Recently, NAR’s Smart Growth Program released the latest version of its Consumer Preference Survey, which aims to shed light on the characteristics that people desire in their neighborhood and the trade-offs folks are willing to make to live in that preferred setting. At its core, the survey pits a traditional suburban community with separated-land uses necessitating driving to destinations vs. a smart growth community with a mix of land uses where walking, biking, and transit are viable for most trips. We also asked a battery of questions on various transportation modes and the respondents’ use of these modes and inclination to fund various modes. Read More.
According to the NAR 2013 Community Preference Survey, 60 percent of respondents favor a neighborhood with a mix of houses, stores, and other businesses that are within walking distance, rather than neighborhoods requiring driving between home, work, and recreation. Respondents indicated that while the size of a home or yard does matter, most are willing to compromise size for a preferred neighborhood and less commuting. Check out the press release, survey results and the analysis. Read More.
Children who live in “smart growth” neighborhoods–developments that are designed to increase walkability and have more parks and green space areas–get 46 percent more moderate or vigorous physical activity than kids who live in conventional neighborhoods, finds a study in the American Journal of Preventive Medicine. Read More.
A new study suggests real-estate agents do something that might go against their grain: think small.
Agents who concentrate on a small, specialized area sell homes for 1.21% more than agents who list homes in a large area, says Bennie Waller, professor of finance and real estate at Longwood University in Farmville, Va. Homeowners with pricier homes stand to gain even more. Properties above the median sale price sold for 1.71% more when listed by an agent with a small territory, according to a study last year on listing area and real-estate sales.
The take-away for agents? “Sell in expensive areas and localize,” Prof. Waller says. “If you’re going into a neighborhood where you have six or seven properties listed, you’ll be able to do it faster, more efficiently and at a cheaper cost. Your transaction costs go down.” Read More.
When it comes to space and upgrades, first-time home buyers are more willing to compromise than repeat buyers, according to the National Association of REALTORS®’ 2011 “Profile of Home Buyers and Sellers.”
While they have big wish lists too, first-time buyers seem to be most driven by finding a home that offers a reasonable monthly mortgage payment.
“Single home buyers tend to value affordability above all when they are choosing a home and a neighborhood,” says Jessica Lautz, NAR’s manager of member and consumer survey research. “They also focus more on living some place convenient to friends and family, as well as entertainment and leisure activities.” Read More.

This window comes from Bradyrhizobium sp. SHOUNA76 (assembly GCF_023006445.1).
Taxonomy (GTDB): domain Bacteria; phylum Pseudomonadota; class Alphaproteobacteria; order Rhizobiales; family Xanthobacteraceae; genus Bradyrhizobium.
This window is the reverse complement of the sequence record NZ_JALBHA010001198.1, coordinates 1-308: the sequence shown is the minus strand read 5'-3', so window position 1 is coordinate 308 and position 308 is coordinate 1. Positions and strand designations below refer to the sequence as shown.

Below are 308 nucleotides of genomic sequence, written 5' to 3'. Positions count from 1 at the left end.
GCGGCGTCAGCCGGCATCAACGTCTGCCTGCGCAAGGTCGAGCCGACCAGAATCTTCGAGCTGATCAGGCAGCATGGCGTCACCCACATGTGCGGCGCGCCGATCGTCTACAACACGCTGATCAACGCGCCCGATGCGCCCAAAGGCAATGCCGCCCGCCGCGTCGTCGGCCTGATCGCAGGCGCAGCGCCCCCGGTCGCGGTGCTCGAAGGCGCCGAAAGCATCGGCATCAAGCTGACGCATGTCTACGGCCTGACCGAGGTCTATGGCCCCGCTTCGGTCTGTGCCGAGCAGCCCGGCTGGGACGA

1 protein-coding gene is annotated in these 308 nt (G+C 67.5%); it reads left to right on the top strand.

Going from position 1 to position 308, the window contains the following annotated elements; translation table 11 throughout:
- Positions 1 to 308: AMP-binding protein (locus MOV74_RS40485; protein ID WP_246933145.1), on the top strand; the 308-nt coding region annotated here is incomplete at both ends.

Buying a home that declines sharply in property value can put you underwater on your mortgage, erode your net worth and leave you unable to relocate for a new job or adapt to a change in household income. And one of the biggest factors that determines whether a home will rise or fall in value is its neighborhood.
That’s actually a good thing, because you don’t need a crystal ball to evaluate a neighborhood’s direction, says Andrew Schiller, creator of NeighborhoodScout.com, a real estate research website.
“The places that tend to hold on to their value are places that basically do well across two primary dimensions that anyone can think about and evaluate neighborhoods by,” Schiller says.
These two criteria are access to jobs and access to amenities. Those and a few others can help you get a sense of where a neighborhood is headed. Read More.
Are there neighborhoods that are considered “hot” places to settle down or perhaps that are on the right cycle to experience significant turnaround? Adding neighborhoods to your site can be a powerful way to show that you are an expert in this market to buyers and sellers. From a listing strategy perspective, featuring neighborhoods can help you gain credibility with your sellers and help you gain market share. Imagine going on a listing presentation and showing sellers that you have featured their neighborhood specifically on your website. Read More.
One in five U.S. homeowners have either moved from their home or would like to move because their neighborhood or community wasn’t ideal for their lifestyle, according to a recent survey by Better Homes and Gardens Real Estate LLC in collaboration with leading media and marketing company Meredith Corporation.
The findings bolster Better Homes and Gardens® Real Estate’s assertion that community and lifestyle decisions are critical components of the home-buying process. Read More.